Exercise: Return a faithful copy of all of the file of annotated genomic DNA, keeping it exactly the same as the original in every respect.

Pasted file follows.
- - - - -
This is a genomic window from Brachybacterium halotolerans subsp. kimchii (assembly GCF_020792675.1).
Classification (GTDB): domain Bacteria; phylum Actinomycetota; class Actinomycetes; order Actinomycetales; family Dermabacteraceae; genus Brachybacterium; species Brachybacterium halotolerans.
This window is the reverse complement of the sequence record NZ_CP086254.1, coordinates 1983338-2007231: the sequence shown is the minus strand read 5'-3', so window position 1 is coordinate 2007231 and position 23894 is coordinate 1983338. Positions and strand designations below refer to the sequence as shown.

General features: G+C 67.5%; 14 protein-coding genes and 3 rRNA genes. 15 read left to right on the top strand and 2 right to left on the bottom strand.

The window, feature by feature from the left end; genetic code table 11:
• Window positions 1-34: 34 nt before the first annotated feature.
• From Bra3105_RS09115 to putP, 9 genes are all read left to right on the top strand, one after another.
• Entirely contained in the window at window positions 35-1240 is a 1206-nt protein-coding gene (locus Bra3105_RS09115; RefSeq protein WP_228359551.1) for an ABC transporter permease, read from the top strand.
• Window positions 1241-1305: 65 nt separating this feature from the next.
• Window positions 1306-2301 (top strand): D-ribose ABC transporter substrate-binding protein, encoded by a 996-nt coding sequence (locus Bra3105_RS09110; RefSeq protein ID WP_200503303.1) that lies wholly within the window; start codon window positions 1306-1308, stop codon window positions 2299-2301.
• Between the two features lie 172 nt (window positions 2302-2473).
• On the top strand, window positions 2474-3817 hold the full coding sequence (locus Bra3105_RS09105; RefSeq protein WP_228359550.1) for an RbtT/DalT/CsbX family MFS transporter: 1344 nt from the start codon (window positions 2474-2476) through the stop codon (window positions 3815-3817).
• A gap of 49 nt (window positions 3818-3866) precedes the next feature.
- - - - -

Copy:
This is a genomic window from Brachybacterium halotolerans subsp. kimchii (assembly GCF_020792675.1).
Classification (GTDB): domain Bacteria; phylum Actinomycetota; class Actinomycetes; order Actinomycetales; family Dermabacteraceae; genus Brachybacterium; species Brachybacterium halotolerans.
This window is the reverse complement of the sequence record NZ_CP086254.1, coordinates 1983338-2007231: the sequence shown is the minus strand read 5'-3', so window position 1 is coordinate 2007231 and position 23894 is coordinate 1983338. Positions and strand designations below refer to the sequence as shown.

General features: G+C 67.5%; 14 protein-coding genes and 3 rRNA genes. 15 read left to right on the top strand and 2 right to left on the bottom strand.

The window, feature by feature from the left end; genetic code table 11:
• Window positions 1-34: 34 nt before the first annotated feature.
• From Bra3105_RS09115 to putP, 9 genes are all read left to right on the top strand, one after another.
• Entirely contained in the window at window positions 35-1240 is a 1206-nt protein-coding gene (locus Bra3105_RS09115; RefSeq protein WP_228359551.1) for an ABC transporter permease, read from the top strand.
• Window positions 1241-1305: 65 nt separating this feature from the next.
• Window positions 1306-2301 (top strand): D-ribose ABC transporter substrate-binding protein, encoded by a 996-nt coding sequence (locus Bra3105_RS09110; RefSeq protein ID WP_200503303.1) that lies wholly within the window; start codon window positions 1306-1308, stop codon window positions 2299-2301.
• Between the two features lie 172 nt (window positions 2302-2473).
• On the top strand, window positions 2474-3817 hold the full coding sequence (locus Bra3105_RS09105; RefSeq protein WP_228359550.1) for an RbtT/DalT/CsbX family MFS transporter: 1344 nt from the start codon (window positions 2474-2476) through the stop codon (window positions 3815-3817).
• A gap of 49 nt (window positions 3818-3866) precedes the next feature.